Confessions of a Gambler

November 22, 2010

Part 1 I don’t have a problem!

I have never thought I had a gambling problem; I have always considered casino gambling a form of entertainment, something I manage along with my other entertainment; it was never seemed to have much compulsion attached. I used to visit Reno and Las Vegas occasionally. That is until they built a casino close enough to my home that I could walk or cycle to, then things began to change.

The Edgewater casino is located in a stunningly beautiful part of Vancouver. It is on False Creek, an inlet that circles the southern aspect of the city. With views of oceans and the mountains, the new Olympic Village development, the Science Centre, Granville Market and David Lam Park it is a hub of activity surrounded by a wonderful wide waterfront pathway that is shared by cyclists, roller skaters and pedestrians. It has always been one of my favourite afternoon strolls, then akin to the serpent appearing in the Garden of Eden, they converted the previous BC pavilion from Expo ’86 to a Vegas style casino. (Note: Governments in BC at both provincial and city levels have a voracious appetite for gambling dollars; something that resembles the addictions of the poor patrons they feed on.)

From this time on, my life began to change. From an infrequent foray, (normally with a friend), to a casino in a distant suburb, gambling became a much more frequent secret, solitary shame. I chose not to share my behaviour with my friends particularly the spiritual community of which I was part. In this way a dissonance was set up between my outward persona and my secret self. I saw gambling both as undesirable yet at the same time harmless. I was single; it did not impact others; it brought some added excitement to my life; I never lost more than I could afford and for the most part I was in control.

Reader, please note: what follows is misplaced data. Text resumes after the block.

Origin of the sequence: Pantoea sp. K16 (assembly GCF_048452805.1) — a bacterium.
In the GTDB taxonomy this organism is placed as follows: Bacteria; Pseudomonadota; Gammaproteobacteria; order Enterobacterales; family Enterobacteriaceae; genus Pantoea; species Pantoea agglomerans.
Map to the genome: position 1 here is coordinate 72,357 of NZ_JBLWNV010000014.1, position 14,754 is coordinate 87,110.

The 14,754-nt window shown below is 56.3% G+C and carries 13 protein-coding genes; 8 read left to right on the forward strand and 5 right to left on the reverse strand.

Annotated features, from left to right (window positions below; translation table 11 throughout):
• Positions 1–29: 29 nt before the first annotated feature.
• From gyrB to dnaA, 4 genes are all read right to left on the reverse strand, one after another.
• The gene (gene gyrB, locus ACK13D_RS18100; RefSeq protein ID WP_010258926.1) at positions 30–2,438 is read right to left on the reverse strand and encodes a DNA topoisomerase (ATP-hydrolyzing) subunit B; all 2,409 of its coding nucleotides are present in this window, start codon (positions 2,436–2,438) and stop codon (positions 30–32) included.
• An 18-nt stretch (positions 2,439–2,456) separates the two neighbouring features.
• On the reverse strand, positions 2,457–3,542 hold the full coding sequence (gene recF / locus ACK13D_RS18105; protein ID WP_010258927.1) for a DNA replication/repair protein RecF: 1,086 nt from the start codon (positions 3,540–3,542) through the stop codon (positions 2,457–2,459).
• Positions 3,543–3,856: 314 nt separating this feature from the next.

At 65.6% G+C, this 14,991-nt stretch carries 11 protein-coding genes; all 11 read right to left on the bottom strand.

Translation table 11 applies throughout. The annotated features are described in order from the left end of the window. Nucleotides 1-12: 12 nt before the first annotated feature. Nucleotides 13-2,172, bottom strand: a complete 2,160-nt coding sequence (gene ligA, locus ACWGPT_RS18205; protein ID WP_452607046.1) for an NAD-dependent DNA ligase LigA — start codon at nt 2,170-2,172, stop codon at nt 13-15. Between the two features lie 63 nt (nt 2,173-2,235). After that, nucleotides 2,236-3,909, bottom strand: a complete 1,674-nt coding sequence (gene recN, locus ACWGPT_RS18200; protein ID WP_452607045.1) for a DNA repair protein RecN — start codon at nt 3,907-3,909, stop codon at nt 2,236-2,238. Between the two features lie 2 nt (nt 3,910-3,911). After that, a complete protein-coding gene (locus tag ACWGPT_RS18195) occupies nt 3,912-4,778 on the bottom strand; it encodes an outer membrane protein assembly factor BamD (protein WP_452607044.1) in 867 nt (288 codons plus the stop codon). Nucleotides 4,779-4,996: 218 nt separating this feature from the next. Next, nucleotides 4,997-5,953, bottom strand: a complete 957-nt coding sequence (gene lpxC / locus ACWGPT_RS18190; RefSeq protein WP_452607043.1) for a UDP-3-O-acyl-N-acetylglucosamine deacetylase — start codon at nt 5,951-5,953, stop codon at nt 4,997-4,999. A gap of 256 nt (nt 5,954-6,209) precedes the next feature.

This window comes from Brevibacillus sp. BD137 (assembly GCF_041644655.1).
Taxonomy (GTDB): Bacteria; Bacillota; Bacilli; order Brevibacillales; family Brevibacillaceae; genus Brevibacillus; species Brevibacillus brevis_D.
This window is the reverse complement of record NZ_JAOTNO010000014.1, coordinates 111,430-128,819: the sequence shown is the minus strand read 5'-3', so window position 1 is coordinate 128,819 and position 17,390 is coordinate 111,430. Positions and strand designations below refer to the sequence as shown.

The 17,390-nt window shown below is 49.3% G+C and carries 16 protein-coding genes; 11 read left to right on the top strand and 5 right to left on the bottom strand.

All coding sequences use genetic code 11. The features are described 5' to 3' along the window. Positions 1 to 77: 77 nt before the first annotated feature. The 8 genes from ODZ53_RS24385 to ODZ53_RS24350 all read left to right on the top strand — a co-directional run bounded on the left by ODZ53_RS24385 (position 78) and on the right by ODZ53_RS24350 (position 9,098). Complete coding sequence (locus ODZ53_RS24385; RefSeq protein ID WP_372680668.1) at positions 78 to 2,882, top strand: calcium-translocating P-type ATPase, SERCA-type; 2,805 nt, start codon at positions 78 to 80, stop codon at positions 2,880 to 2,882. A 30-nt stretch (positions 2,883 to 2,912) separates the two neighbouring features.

Then as a result of some personal growth work I undertook, I was able to move gambling out of the shadow and own it. During an amazing two-year program called the Art of Spiritual Guidance, we did a weekend on the shadow. Briefly the shadow often represents part disowned in our life and one of the goals of the weekend was to “find the gold”. It involved a dress-up portion where we assumed a shadow persona. I wore a tuxedo and went as the playboy lover, gambler, I think I expected once I had brought it into the light that it would lose its power over me. I even spent a week using my DecisionClarity process to determine if it was time to stop but the answer suggested there was something to learn from this experience so I soldiered on. I learned to manage my addiction and only take the amount of money that I was prepared to lose. I became more observant of myself. I noticed if I won a large jackpot there was an immoderate desire not to leave until it was all gone. There was an energy that took hold that I did not particularly like, yet at some level seemed to feed me. Friends would notice a frenetic focus that could engage when I was in the grip of the mania. I still had moments when I did not like who I became when I gambled; it seemed so inconsistent with my role as a spiritual coach yet I continued. Sometimes I would take occasional breaks but always going back. Each month there would be the insidious monthly mailer from the casino, and often the Lotteries Corporation as well, enticing me to return. It was as though the beady eyes of a snake were fixed on its prey waiting to devour me. And so it continued until one day everything shifted.